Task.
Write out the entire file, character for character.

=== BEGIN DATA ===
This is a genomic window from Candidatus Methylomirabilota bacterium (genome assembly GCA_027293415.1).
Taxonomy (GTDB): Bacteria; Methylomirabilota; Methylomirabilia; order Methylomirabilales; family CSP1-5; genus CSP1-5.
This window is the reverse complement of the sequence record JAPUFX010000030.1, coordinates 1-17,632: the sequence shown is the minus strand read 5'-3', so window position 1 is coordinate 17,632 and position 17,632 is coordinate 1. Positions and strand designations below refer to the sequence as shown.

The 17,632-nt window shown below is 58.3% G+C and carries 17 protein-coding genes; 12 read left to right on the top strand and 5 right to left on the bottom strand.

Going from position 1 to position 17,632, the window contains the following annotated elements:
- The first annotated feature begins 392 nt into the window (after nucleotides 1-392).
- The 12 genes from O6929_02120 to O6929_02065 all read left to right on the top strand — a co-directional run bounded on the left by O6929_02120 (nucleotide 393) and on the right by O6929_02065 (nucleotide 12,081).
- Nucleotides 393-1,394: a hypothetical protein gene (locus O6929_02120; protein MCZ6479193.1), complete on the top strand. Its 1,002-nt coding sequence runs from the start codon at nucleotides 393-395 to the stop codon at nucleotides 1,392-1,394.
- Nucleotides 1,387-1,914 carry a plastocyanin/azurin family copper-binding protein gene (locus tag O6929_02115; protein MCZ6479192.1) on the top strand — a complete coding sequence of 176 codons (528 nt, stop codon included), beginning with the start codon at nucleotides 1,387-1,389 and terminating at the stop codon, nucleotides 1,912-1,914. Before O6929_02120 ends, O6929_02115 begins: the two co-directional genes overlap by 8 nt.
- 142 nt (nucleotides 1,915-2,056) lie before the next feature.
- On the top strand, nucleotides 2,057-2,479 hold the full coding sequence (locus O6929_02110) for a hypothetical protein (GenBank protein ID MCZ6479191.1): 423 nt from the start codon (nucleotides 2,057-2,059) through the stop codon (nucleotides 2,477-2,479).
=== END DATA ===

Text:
This is a genomic window from Candidatus Methylomirabilota bacterium (genome assembly GCA_027293415.1).
Taxonomy (GTDB): Bacteria; Methylomirabilota; Methylomirabilia; order Methylomirabilales; family CSP1-5; genus CSP1-5.
This window is the reverse complement of the sequence record JAPUFX010000030.1, coordinates 1-17,632: the sequence shown is the minus strand read 5'-3', so window position 1 is coordinate 17,632 and position 17,632 is coordinate 1. Positions and strand designations below refer to the sequence as shown.

The 17,632-nt window shown below is 58.3% G+C and carries 17 protein-coding genes; 12 read left to right on the top strand and 5 right to left on the bottom strand.

Going from position 1 to position 17,632, the window contains the following annotated elements:
- The first annotated feature begins 392 nt into the window (after nucleotides 1-392).
- The 12 genes from O6929_02120 to O6929_02065 all read left to right on the top strand — a co-directional run bounded on the left by O6929_02120 (nucleotide 393) and on the right by O6929_02065 (nucleotide 12,081).
- Nucleotides 393-1,394: a hypothetical protein gene (locus O6929_02120; protein MCZ6479193.1), complete on the top strand. Its 1,002-nt coding sequence runs from the start codon at nucleotides 393-395 to the stop codon at nucleotides 1,392-1,394.
- Nucleotides 1,387-1,914 carry a plastocyanin/azurin family copper-binding protein gene (locus tag O6929_02115; protein MCZ6479192.1) on the top strand — a complete coding sequence of 176 codons (528 nt, stop codon included), beginning with the start codon at nucleotides 1,387-1,389 and terminating at the stop codon, nucleotides 1,912-1,914. Before O6929_02120 ends, O6929_02115 begins: the two co-directional genes overlap by 8 nt.
- 142 nt (nucleotides 1,915-2,056) lie before the next feature.
- On the top strand, nucleotides 2,057-2,479 hold the full coding sequence (locus O6929_02110) for a hypothetical protein (GenBank protein ID MCZ6479191.1): 423 nt from the start codon (nucleotides 2,057-2,059) through the stop codon (nucleotides 2,477-2,479).